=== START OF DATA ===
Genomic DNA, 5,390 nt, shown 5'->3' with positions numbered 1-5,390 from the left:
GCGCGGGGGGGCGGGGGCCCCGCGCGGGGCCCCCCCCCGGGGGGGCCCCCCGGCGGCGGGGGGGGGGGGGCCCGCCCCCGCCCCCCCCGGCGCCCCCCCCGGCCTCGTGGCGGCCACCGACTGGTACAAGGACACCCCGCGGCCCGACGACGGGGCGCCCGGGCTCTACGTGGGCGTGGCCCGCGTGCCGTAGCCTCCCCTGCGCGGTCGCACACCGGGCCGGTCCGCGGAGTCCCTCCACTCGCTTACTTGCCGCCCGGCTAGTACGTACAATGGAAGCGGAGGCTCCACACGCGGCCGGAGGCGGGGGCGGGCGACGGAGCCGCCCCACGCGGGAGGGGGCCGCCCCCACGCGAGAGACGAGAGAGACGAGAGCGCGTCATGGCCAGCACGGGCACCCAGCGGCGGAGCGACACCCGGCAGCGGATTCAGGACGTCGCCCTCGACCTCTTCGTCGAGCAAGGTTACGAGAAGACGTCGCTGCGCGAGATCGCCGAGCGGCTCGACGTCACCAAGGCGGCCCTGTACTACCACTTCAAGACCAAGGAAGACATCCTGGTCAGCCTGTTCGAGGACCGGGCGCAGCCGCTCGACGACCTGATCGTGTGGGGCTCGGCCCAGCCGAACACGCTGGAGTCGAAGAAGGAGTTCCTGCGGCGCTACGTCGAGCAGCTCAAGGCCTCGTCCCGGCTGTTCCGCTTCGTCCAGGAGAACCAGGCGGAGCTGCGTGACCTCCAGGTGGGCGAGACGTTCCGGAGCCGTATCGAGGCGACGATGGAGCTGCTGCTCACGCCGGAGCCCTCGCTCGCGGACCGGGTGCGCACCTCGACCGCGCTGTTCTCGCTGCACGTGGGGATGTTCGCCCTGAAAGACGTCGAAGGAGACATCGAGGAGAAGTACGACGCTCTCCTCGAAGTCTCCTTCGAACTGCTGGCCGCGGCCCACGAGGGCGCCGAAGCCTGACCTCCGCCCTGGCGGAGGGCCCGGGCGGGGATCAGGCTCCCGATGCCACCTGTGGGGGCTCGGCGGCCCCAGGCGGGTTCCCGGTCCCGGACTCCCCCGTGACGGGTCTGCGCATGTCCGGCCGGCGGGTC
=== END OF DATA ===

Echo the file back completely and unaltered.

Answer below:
Genomic DNA, 5,390 nt, shown 5'->3' with positions numbered 1-5,390 from the left:
GCGCGGGGGGGCGGGGGCCCCGCGCGGGGCCCCCCCCCGGGGGGGCCCCCCGGCGGCGGGGGGGGGGGGGCCCGCCCCCGCCCCCCCCGGCGCCCCCCCCGGCCTCGTGGCGGCCACCGACTGGTACAAGGACACCCCGCGGCCCGACGACGGGGCGCCCGGGCTCTACGTGGGCGTGGCCCGCGTGCCGTAGCCTCCCCTGCGCGGTCGCACACCGGGCCGGTCCGCGGAGTCCCTCCACTCGCTTACTTGCCGCCCGGCTAGTACGTACAATGGAAGCGGAGGCTCCACACGCGGCCGGAGGCGGGGGCGGGCGACGGAGCCGCCCCACGCGGGAGGGGGCCGCCCCCACGCGAGAGACGAGAGAGACGAGAGCGCGTCATGGCCAGCACGGGCACCCAGCGGCGGAGCGACACCCGGCAGCGGATTCAGGACGTCGCCCTCGACCTCTTCGTCGAGCAAGGTTACGAGAAGACGTCGCTGCGCGAGATCGCCGAGCGGCTCGACGTCACCAAGGCGGCCCTGTACTACCACTTCAAGACCAAGGAAGACATCCTGGTCAGCCTGTTCGAGGACCGGGCGCAGCCGCTCGACGACCTGATCGTGTGGGGCTCGGCCCAGCCGAACACGCTGGAGTCGAAGAAGGAGTTCCTGCGGCGCTACGTCGAGCAGCTCAAGGCCTCGTCCCGGCTGTTCCGCTTCGTCCAGGAGAACCAGGCGGAGCTGCGTGACCTCCAGGTGGGCGAGACGTTCCGGAGCCGTATCGAGGCGACGATGGAGCTGCTGCTCACGCCGGAGCCCTCGCTCGCGGACCGGGTGCGCACCTCGACCGCGCTGTTCTCGCTGCACGTGGGGATGTTCGCCCTGAAAGACGTCGAAGGAGACATCGAGGAGAAGTACGACGCTCTCCTCGAAGTCTCCTTCGAACTGCTGGCCGCGGCCCACGAGGGCGCCGAAGCCTGACCTCCGCCCTGGCGGAGGGCCCGGGCGGGGATCAGGCTCCCGATGCCACCTGTGGGGGCTCGGCGGCCCCAGGCGGGTTCCCGGTCCCGGACTCCCCCGTGACGGGTCTGCGCATGTCCGGCCGGCGGGTC